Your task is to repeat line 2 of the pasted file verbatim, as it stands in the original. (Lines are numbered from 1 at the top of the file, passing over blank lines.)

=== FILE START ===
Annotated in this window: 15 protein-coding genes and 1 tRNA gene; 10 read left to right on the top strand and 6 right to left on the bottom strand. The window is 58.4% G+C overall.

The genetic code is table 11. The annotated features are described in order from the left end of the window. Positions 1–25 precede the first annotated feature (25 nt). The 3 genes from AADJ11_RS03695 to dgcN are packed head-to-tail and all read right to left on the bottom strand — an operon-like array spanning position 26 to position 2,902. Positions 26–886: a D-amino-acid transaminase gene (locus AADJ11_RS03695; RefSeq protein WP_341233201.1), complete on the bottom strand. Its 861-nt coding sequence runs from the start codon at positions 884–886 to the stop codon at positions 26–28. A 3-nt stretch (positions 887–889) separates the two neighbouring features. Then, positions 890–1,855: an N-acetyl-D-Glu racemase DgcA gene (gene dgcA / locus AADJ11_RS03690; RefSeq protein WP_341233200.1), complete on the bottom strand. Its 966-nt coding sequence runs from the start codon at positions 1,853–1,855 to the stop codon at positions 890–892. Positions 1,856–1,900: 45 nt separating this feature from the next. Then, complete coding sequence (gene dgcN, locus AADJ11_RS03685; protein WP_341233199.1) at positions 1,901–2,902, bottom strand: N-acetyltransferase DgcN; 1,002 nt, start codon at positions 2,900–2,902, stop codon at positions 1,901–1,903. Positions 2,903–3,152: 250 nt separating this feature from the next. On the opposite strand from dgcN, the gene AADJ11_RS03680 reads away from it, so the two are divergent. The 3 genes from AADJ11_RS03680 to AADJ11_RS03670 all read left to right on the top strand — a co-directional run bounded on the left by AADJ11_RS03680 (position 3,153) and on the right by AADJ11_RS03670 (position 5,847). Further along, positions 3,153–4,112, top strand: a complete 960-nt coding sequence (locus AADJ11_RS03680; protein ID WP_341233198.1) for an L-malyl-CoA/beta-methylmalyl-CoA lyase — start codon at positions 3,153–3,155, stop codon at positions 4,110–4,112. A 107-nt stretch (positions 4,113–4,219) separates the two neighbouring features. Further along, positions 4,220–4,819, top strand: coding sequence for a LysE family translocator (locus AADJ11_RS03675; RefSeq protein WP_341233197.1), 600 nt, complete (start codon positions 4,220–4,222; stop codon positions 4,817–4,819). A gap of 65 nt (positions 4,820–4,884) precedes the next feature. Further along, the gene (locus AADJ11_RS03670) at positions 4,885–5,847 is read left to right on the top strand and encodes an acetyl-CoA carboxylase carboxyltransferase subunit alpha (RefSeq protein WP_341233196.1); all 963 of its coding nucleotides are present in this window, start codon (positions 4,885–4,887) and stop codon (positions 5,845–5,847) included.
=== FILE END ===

The genetic code is table 11. The annotated features are described in order from the left end of the window. Positions 1–25 precede the first annotated feature (25 nt). The 3 genes from AADJ11_RS03695 to dgcN are packed head-to-tail and all read right to left on the bottom strand — an operon-like array spanning position 26 to position 2,902. Positions 26–886: a D-amino-acid transaminase gene (locus AADJ11_RS03695; RefSeq protein WP_341233201.1), complete on the bottom strand. Its 861-nt coding sequence runs from the start codon at positions 884–886 to the stop codon at positions 26–28. A 3-nt stretch (positions 887–889) separates the two neighbouring features. Then, positions 890–1,855: an N-acetyl-D-Glu racemase DgcA gene (gene dgcA / locus AADJ11_RS03690; RefSeq protein WP_341233200.1), complete on the bottom strand. Its 966-nt coding sequence runs from the start codon at positions 1,853–1,855 to the stop codon at positions 890–892. Positions 1,856–1,900: 45 nt separating this feature from the next. Then, complete coding sequence (gene dgcN, locus AADJ11_RS03685; protein WP_341233199.1) at positions 1,901–2,902, bottom strand: N-acetyltransferase DgcN; 1,002 nt, start codon at positions 2,900–2,902, stop codon at positions 1,901–1,903. Positions 2,903–3,152: 250 nt separating this feature from the next. On the opposite strand from dgcN, the gene AADJ11_RS03680 reads away from it, so the two are divergent. The 3 genes from AADJ11_RS03680 to AADJ11_RS03670 all read left to right on the top strand — a co-directional run bounded on the left by AADJ11_RS03680 (position 3,153) and on the right by AADJ11_RS03670 (position 5,847). Further along, positions 3,153–4,112, top strand: a complete 960-nt coding sequence (locus AADJ11_RS03680; protein ID WP_341233198.1) for an L-malyl-CoA/beta-methylmalyl-CoA lyase — start codon at positions 3,153–3,155, stop codon at positions 4,110–4,112. A 107-nt stretch (positions 4,113–4,219) separates the two neighbouring features. Further along, positions 4,220–4,819, top strand: coding sequence for a LysE family translocator (locus AADJ11_RS03675; RefSeq protein WP_341233197.1), 600 nt, complete (start codon positions 4,220–4,222; stop codon positions 4,817–4,819). A gap of 65 nt (positions 4,820–4,884) precedes the next feature. Further along, the gene (locus AADJ11_RS03670) at positions 4,885–5,847 is read left to right on the top strand and encodes an acetyl-CoA carboxylase carboxyltransferase subunit alpha (RefSeq protein WP_341233196.1); all 963 of its coding nucleotides are present in this window, start codon (positions 4,885–4,887) and stop codon (positions 5,845–5,847) included.